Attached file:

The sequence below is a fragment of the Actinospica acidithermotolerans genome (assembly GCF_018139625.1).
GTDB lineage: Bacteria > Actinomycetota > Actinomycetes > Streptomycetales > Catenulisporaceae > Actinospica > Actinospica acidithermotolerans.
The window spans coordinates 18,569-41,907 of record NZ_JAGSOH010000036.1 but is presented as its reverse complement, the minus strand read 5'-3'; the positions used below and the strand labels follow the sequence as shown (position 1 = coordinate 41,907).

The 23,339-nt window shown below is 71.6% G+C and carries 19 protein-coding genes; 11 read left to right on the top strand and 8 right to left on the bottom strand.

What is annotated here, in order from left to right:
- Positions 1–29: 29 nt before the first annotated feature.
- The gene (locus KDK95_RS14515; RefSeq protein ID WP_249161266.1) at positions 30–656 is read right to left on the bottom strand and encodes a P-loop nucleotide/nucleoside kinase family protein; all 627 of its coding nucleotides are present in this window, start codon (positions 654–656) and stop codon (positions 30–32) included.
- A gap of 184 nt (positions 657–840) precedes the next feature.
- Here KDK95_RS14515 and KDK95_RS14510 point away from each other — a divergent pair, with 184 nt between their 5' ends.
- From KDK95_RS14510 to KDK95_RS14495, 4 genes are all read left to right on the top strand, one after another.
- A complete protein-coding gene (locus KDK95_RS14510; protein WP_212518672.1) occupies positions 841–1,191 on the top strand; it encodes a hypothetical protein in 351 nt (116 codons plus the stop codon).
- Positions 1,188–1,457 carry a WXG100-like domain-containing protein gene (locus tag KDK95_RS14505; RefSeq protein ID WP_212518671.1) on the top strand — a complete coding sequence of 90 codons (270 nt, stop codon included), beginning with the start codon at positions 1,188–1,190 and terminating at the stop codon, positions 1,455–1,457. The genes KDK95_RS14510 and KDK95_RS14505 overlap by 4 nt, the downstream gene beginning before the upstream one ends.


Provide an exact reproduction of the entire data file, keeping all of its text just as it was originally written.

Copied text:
The sequence below is a fragment of the Actinospica acidithermotolerans genome (assembly GCF_018139625.1).
GTDB lineage: Bacteria > Actinomycetota > Actinomycetes > Streptomycetales > Catenulisporaceae > Actinospica > Actinospica acidithermotolerans.
The window spans coordinates 18,569-41,907 of record NZ_JAGSOH010000036.1 but is presented as its reverse complement, the minus strand read 5'-3'; the positions used below and the strand labels follow the sequence as shown (position 1 = coordinate 41,907).

The 23,339-nt window shown below is 71.6% G+C and carries 19 protein-coding genes; 11 read left to right on the top strand and 8 right to left on the bottom strand.

What is annotated here, in order from left to right:
- Positions 1–29: 29 nt before the first annotated feature.
- The gene (locus KDK95_RS14515; RefSeq protein ID WP_249161266.1) at positions 30–656 is read right to left on the bottom strand and encodes a P-loop nucleotide/nucleoside kinase family protein; all 627 of its coding nucleotides are present in this window, start codon (positions 654–656) and stop codon (positions 30–32) included.
- A gap of 184 nt (positions 657–840) precedes the next feature.
- Here KDK95_RS14515 and KDK95_RS14510 point away from each other — a divergent pair, with 184 nt between their 5' ends.
- From KDK95_RS14510 to KDK95_RS14495, 4 genes are all read left to right on the top strand, one after another.
- A complete protein-coding gene (locus KDK95_RS14510; protein WP_212518672.1) occupies positions 841–1,191 on the top strand; it encodes a hypothetical protein in 351 nt (116 codons plus the stop codon).
- Positions 1,188–1,457 carry a WXG100-like domain-containing protein gene (locus tag KDK95_RS14505; RefSeq protein ID WP_212518671.1) on the top strand — a complete coding sequence of 90 codons (270 nt, stop codon included), beginning with the start codon at positions 1,188–1,190 and terminating at the stop codon, positions 1,455–1,457. The genes KDK95_RS14510 and KDK95_RS14505 overlap by 4 nt, the downstream gene beginning before the upstream one ends.